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Given the foregoing, practices and decisions of the past may no longer be applicable or suitable under the Personal Information Protection Law.  For example, in the “Baidu Cookie Privacy Invasion” case of “Zhu Ye (Appellant) v. Baidu Netcom Science and Technology (Respondent)” a few years ago, the Jiangsu Nanjing Intermediate People’s Court determined that the personalized recommendation services provided by the network provider and with explicit notification to the user did not constitute an infringement to the user’s right of privacy.  To the extent such case is brought again today, there may be a different outcome as Cookie ID are now considered to be “personal information”.


It should be noted that an argument can be made whether the information obtained by encrypting the above types of personal device tracking identifiers (such as MD5 encryption) is considered “personal information” or not, as the PIPL provides that “anonymized information” are not “personal information”. However, theoretically speaking, even though encrypted information is irreversible, it is still possible to trace and identify specific natural persons based on such information, and will thus continue to fall under the definition of “personal information”.


“Anonymized information” are information that has undergone anonymization, the process of processing personal information to make it impossible to identify specific natural persons and impossible to restore.  So for example if only part of the encrypted identifier (such as the middle 10 digits) is extracted and used as the basis for attribution and targeting in programmatic advertising and is thus impossible to identify back to a specific individual (given there could be many individuals with the same middle 10 digits), it ca be considered as “anonymized information”.  However, at the same time,  such approach restricts the accuracy of marketing impact analysis and advertising distribution and may limit the effectiveness of certain marketing campaigns.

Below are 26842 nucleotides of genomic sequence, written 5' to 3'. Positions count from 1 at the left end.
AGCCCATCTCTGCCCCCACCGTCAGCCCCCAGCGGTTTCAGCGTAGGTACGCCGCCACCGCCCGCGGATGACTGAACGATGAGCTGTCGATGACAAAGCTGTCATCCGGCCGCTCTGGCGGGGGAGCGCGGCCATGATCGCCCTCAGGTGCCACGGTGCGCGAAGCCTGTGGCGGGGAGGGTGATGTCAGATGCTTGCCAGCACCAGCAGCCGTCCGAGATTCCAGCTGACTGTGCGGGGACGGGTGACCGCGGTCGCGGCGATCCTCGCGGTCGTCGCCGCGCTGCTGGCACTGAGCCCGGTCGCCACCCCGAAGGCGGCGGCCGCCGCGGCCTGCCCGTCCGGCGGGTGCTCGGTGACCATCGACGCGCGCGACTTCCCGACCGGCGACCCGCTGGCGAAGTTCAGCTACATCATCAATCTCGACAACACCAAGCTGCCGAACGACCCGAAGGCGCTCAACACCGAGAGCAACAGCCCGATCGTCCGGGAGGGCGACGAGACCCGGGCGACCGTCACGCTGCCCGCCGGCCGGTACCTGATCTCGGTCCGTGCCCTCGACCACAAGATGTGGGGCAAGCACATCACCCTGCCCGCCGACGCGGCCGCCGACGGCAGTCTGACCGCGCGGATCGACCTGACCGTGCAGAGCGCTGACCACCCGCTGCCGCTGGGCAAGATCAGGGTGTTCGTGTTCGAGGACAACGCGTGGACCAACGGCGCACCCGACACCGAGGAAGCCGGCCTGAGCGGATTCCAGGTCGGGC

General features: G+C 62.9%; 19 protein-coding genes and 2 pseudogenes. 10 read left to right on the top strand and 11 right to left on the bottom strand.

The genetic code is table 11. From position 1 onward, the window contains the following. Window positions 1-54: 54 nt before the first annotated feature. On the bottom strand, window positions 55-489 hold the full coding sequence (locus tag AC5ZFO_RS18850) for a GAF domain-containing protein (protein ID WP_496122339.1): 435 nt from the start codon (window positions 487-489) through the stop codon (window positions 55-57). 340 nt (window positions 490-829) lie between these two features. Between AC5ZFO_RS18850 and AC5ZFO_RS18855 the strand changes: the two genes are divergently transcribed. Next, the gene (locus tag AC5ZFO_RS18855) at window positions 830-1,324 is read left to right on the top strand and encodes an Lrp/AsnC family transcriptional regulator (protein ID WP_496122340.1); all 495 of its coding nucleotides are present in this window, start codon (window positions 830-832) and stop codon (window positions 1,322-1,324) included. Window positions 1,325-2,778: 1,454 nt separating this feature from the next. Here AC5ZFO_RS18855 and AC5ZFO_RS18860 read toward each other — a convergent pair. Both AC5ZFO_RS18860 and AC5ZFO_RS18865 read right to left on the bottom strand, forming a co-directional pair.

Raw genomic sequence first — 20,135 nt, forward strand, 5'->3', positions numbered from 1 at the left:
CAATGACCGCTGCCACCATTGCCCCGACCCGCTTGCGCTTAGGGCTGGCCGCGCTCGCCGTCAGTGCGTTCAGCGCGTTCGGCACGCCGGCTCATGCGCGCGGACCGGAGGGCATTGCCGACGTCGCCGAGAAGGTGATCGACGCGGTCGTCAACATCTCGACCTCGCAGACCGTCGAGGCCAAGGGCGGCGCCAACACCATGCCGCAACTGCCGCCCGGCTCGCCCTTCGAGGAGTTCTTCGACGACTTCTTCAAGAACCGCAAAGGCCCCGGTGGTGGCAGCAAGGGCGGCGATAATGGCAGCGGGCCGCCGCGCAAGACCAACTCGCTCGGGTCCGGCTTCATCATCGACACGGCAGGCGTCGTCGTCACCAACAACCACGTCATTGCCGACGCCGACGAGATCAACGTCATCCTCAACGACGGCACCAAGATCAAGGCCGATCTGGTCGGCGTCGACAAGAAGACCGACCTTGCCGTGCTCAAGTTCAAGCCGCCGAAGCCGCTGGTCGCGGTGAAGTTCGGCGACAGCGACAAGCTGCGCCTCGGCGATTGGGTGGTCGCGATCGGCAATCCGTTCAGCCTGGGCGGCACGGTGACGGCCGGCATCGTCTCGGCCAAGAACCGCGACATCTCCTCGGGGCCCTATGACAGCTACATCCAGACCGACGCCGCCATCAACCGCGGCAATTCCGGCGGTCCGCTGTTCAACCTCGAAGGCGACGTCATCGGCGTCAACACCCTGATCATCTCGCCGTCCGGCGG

How Should Marketers Adapt to Changes resulting from the PIPL?


The digital advertising landscape is becoming less precise with a greater focus on protecting personal information and shifting to a cookie-less world.  As an advertiser, how do we perform precise and successful marketing campaigns while complying with personal information privacy protection?


First and foremost, it is essential for advertisers to have a clearer concept of data asset boundaries, as well as clear knowledge of the definitions of first, second and third-party data and the rights and responsibilities of utilizing these data.


First-party data is the data that the client / brand collects directly from their users or customers, including: data from the company website, app, or data from users’ behaviors in the mini programs. It also includes offline purchase details, contacts, leads, and other business data. These pieces of information should be stored and processed in a safe and stable data processing system.


Second-party data is data accumulated and gathered from trading desk or media by analyzing individual users’ browsing behaviors and interests, to assist and strengthen the advertisers’ insights to deliver personalized advertisements.


Last but not least, third-party data refers to the aggregated data collected by third-party providers such as DMP or publishers that provide external data exchange. In the process of programmatic advertising, third-party data are often used as a supplement to the first and second-party data to further enrich the advertising inventory and its tagging capability for audience segmentations.


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For advertisers, it is necessary to start constructing ground rules.